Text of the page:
Meanwhile, he met his future wife, Dorothy, an interior designer, in 1953, married her the next year and, while working as an engineer, kept inventing in his off-hours. I want to know how it felt when he started inventing full time in 1958. So far, Lemelson is sounding a bit like his own résumé. But Dolly Lemelson, who has been listening carefully all this time, breaks in. "One day it was snowing, and Jerry didn't want to go to work, and he said, 'If I go to work today I'll quit.' And that's when it started."
The first big breakthrough was the automatic warehousing system, 25 years ahead of its time, with patents in 1962 and '64. Today the stacker crane that runs on an overhead monorail with computerized storing and retrieving is a familiar sight all over the world. Lemelson tied it in with his flexible manufacturing system, which lets an assembly line produce different products at the same time, with computers controlling the whole operation. Now practically every car factory on the planet and most electronics firms use this system.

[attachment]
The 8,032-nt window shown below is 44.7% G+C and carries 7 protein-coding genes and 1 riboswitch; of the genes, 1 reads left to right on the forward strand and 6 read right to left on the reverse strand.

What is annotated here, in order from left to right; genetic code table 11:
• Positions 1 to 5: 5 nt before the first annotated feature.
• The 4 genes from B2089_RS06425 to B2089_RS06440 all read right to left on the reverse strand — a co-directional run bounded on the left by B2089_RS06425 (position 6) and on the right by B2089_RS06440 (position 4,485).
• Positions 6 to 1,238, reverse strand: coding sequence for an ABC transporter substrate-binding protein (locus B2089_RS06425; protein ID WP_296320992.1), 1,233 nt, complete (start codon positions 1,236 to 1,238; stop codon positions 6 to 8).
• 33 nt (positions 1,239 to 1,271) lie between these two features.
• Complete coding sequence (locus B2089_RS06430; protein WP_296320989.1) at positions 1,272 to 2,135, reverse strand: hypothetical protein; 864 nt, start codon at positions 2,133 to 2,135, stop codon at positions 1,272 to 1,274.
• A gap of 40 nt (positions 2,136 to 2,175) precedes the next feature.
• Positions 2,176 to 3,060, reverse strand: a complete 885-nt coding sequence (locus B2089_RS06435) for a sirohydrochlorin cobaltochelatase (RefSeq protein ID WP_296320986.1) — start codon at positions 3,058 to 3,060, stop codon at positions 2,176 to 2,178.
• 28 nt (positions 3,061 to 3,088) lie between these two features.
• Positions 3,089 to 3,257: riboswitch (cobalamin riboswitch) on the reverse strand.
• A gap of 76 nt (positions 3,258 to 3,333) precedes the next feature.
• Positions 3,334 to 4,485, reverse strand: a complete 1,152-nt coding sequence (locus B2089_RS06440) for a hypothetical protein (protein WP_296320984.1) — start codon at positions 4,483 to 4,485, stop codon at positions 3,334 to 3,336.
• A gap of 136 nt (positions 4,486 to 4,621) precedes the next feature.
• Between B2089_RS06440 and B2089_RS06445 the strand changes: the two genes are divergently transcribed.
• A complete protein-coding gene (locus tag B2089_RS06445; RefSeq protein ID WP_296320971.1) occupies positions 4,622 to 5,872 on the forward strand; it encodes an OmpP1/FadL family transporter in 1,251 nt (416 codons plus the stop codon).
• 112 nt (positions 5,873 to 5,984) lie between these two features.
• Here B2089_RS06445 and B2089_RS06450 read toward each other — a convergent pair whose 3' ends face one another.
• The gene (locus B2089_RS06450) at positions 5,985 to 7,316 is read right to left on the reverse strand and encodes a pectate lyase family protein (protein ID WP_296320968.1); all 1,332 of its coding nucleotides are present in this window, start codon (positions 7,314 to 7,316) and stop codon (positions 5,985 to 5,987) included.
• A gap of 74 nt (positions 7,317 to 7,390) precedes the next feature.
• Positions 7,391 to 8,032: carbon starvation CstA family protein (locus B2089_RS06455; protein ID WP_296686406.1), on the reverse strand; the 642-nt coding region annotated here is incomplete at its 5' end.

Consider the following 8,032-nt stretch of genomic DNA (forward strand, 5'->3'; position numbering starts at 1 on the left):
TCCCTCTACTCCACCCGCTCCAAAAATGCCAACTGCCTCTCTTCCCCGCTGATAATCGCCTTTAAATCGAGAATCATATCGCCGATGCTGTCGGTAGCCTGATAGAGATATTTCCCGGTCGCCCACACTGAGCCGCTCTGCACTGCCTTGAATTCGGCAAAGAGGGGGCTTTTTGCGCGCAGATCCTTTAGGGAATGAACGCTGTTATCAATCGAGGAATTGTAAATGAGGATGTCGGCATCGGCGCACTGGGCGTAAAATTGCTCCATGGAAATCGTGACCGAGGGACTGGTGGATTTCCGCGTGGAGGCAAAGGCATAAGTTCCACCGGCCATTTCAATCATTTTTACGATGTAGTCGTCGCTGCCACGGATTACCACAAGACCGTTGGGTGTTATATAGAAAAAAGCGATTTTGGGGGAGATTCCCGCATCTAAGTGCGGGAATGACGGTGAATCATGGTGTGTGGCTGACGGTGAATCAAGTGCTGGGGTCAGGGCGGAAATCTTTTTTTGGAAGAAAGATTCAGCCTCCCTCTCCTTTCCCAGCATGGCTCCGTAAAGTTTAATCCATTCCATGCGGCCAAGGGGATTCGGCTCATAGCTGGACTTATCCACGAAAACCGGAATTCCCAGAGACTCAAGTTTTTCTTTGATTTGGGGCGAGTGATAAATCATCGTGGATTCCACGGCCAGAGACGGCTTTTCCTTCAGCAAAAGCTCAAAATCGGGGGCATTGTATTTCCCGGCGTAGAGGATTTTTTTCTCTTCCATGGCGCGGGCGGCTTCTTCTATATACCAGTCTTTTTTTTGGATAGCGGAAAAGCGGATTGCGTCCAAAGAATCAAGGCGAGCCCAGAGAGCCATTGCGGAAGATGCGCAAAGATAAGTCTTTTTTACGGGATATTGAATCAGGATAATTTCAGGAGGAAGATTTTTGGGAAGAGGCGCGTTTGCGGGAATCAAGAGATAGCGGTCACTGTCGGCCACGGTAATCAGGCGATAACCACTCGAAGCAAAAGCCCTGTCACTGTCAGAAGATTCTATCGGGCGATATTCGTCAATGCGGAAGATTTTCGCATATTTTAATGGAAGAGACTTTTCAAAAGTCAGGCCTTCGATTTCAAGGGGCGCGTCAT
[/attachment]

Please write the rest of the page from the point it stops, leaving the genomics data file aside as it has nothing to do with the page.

Surely the intelligent production line is the most important advance in manufacturing since Henry Ford's basic manned assembly line. And Jerome Lemelson owns a big piece of it.
Among Lemelson's early inventions was a flexible track car-racing toy. After many years (the average time between conception and bringing a product to market is seven years) a patent was issued, and it became the most popular racing toy ever. But Lemelson never made a cent in royalties; he says a major toy company pirated his concept.